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emergency department, COVID-19, COVID, patients, health


The COVID-19 pandemic struck the United States with fear, stress, and health complications. While some patients who contract COVID-19 require hospitalizations, many have a mild illness that can be managed at home. However, many patients seek emergency department care feeling they have nowhere else to go in a time of need. This can put stress on health systems. Many health systems experienced shortages in equipment, personal protective equipment, and staff. One health care facility, Avera Hand County Memorial Hospital, found success in limiting inappropriate emergency department visits for COVID-19 patients by implementing a strong at home monitoring program, offering outpatient infusions, giving patients access to virtual visits, and providing continuous public education via social media. For health care facilities to effectively determine the needs of their organization, they must assess opportunities for improvement, enact measures, and set goals appropriate to the findings. Followed by implementation of best practices to improve care and meet the needs of the population. Health systems have had to redesign their care models to meet the challenges of the COVID-19 pandemic. The public health response of prevention and education, combined with continuous improvements, outpatient monitoring, and therapeutic intervention can limit unnecessary emergency department visits.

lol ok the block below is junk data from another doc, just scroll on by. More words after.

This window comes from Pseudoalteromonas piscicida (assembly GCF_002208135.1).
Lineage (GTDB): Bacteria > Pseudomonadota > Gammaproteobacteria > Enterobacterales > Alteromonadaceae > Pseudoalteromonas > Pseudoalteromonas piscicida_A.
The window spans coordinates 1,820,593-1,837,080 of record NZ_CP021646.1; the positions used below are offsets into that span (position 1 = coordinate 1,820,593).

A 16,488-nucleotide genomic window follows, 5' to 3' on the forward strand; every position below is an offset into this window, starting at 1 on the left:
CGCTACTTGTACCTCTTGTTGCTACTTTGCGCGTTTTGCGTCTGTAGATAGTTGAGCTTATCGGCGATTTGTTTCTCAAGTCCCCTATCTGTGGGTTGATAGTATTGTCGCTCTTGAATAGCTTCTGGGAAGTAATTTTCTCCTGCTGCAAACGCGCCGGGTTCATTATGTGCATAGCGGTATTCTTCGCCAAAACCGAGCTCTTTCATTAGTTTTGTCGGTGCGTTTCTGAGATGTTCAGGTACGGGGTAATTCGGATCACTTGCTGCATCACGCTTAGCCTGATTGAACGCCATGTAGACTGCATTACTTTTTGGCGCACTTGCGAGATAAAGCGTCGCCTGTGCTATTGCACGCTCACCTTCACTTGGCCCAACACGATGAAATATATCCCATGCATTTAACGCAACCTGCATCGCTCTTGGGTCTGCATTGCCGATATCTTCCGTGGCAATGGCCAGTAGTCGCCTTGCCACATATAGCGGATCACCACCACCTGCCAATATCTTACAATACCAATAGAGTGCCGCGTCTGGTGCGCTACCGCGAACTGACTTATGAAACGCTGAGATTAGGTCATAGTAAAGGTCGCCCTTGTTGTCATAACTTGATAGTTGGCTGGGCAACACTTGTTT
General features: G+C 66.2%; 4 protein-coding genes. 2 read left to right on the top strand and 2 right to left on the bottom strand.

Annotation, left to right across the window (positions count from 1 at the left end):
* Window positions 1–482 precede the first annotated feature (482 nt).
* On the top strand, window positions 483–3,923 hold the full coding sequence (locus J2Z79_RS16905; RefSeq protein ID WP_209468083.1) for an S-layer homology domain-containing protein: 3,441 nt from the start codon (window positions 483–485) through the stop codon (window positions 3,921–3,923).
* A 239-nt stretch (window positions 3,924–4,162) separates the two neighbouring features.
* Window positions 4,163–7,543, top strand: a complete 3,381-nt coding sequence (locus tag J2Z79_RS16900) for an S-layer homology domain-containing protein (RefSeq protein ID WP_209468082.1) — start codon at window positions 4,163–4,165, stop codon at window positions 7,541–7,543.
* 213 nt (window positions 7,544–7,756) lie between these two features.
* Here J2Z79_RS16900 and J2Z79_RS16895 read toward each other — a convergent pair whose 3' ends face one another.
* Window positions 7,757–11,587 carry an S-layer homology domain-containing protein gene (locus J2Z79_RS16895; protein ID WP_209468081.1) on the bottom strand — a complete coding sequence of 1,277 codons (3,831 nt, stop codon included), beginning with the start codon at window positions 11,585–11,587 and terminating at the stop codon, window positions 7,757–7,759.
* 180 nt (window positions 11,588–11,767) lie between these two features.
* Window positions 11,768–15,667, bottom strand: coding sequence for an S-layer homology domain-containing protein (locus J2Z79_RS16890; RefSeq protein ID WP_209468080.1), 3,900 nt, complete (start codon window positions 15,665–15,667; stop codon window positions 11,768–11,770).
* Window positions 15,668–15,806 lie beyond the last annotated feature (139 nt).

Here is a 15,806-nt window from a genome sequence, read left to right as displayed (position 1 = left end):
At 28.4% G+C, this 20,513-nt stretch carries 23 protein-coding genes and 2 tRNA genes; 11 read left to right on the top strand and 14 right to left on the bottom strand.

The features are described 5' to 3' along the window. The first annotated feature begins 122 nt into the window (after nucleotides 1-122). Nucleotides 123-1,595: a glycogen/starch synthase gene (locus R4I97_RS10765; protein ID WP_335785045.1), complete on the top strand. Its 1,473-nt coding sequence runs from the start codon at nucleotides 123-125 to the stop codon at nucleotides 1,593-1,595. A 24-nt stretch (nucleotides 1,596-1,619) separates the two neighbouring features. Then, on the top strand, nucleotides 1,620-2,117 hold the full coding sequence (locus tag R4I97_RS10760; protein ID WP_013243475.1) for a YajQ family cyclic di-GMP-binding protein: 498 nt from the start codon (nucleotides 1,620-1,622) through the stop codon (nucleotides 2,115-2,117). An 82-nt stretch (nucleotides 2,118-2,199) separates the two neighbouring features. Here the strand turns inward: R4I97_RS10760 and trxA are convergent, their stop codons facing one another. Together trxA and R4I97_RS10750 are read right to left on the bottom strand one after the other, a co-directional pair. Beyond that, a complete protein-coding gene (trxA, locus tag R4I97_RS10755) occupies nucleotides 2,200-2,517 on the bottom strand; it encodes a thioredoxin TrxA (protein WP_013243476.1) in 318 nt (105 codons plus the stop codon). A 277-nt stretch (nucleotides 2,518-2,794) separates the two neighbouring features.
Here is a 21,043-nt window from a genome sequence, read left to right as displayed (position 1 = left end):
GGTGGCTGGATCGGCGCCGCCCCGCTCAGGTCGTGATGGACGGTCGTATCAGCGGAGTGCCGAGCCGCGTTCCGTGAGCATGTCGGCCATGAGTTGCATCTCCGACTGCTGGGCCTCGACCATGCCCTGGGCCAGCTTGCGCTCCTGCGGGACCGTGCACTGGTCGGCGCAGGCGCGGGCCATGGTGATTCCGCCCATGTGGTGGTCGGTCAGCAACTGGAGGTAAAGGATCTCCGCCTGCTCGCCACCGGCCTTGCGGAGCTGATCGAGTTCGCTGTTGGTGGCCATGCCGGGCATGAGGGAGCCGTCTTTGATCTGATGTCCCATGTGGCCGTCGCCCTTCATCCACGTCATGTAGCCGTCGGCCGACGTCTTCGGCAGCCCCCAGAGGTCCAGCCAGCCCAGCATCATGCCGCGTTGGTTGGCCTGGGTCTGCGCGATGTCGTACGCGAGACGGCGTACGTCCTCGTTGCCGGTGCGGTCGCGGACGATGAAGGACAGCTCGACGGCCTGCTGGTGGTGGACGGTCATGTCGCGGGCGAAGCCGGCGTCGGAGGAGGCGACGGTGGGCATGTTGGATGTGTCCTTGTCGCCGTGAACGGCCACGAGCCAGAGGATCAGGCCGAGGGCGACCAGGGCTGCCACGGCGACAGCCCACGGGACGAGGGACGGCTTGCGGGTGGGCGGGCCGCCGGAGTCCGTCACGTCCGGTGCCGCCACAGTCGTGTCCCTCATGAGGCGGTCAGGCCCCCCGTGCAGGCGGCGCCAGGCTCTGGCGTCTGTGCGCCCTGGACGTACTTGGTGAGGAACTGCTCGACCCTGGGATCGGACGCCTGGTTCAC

First Advisor

Jewel Shepherd

Research Area

Health Services Administration